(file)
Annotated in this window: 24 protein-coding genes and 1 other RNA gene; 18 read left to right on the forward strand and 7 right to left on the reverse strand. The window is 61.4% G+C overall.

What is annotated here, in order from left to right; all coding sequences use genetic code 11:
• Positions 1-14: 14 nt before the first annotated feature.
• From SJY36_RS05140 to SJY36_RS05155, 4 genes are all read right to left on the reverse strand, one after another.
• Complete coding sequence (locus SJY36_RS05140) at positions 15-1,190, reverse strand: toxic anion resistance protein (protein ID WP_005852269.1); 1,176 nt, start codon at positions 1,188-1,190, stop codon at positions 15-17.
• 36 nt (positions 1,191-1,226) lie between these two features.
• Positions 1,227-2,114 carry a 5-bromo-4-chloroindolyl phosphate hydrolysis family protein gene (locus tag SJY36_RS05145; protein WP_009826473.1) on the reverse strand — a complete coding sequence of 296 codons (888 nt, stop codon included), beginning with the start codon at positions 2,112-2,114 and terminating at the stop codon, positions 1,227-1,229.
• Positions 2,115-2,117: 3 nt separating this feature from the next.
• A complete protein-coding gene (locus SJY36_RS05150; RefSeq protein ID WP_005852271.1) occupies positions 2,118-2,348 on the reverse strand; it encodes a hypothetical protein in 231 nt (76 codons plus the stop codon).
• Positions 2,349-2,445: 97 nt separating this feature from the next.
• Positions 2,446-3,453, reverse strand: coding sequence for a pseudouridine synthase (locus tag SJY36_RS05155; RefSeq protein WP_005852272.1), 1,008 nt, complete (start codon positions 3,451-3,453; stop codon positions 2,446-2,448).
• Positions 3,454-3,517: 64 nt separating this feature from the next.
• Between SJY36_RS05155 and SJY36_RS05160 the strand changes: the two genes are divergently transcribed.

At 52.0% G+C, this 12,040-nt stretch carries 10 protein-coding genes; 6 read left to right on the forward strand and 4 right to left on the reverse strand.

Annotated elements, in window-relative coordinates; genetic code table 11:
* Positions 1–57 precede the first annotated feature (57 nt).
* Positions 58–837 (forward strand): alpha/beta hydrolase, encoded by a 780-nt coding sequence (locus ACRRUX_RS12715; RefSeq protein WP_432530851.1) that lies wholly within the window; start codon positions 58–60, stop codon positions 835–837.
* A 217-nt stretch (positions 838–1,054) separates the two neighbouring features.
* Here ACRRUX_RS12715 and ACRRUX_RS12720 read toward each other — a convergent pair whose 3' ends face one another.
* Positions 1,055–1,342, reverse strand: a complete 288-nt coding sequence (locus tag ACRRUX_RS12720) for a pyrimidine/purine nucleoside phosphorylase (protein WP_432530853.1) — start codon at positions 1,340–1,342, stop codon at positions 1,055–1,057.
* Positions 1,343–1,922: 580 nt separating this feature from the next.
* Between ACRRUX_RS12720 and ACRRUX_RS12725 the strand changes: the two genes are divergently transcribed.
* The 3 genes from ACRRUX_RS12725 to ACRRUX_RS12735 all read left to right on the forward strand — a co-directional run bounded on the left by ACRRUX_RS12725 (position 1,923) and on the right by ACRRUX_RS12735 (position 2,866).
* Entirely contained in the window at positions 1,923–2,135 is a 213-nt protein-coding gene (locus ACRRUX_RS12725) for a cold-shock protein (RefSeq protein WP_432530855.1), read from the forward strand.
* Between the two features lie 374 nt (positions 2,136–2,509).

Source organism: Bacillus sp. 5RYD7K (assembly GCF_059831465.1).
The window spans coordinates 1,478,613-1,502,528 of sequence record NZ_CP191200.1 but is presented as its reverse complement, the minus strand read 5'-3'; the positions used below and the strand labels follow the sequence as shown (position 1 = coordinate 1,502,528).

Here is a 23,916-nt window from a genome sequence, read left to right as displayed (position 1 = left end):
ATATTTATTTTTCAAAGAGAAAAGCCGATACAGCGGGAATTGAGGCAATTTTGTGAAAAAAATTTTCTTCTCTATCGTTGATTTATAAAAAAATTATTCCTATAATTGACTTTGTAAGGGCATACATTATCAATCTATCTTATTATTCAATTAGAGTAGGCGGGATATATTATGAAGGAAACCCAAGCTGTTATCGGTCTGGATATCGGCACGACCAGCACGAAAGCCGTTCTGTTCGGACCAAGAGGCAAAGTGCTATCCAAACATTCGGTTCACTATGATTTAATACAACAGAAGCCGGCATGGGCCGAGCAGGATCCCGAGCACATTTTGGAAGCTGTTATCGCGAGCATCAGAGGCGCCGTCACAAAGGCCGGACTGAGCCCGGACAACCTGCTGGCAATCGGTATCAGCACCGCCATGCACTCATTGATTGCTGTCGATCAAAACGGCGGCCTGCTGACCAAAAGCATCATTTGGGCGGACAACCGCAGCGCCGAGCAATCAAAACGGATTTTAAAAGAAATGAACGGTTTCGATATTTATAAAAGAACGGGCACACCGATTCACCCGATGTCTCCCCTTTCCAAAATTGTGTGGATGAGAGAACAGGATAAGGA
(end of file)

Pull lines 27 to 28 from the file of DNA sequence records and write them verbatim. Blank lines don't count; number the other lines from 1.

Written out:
The window spans coordinates 1,478,613-1,502,528 of sequence record NZ_CP191200.1 but is presented as its reverse complement, the minus strand read 5'-3'; the positions used below and the strand labels follow the sequence as shown (position 1 = coordinate 1,502,528).

Here is a 23,916-nt window from a genome sequence, read left to right as displayed (position 1 = left end):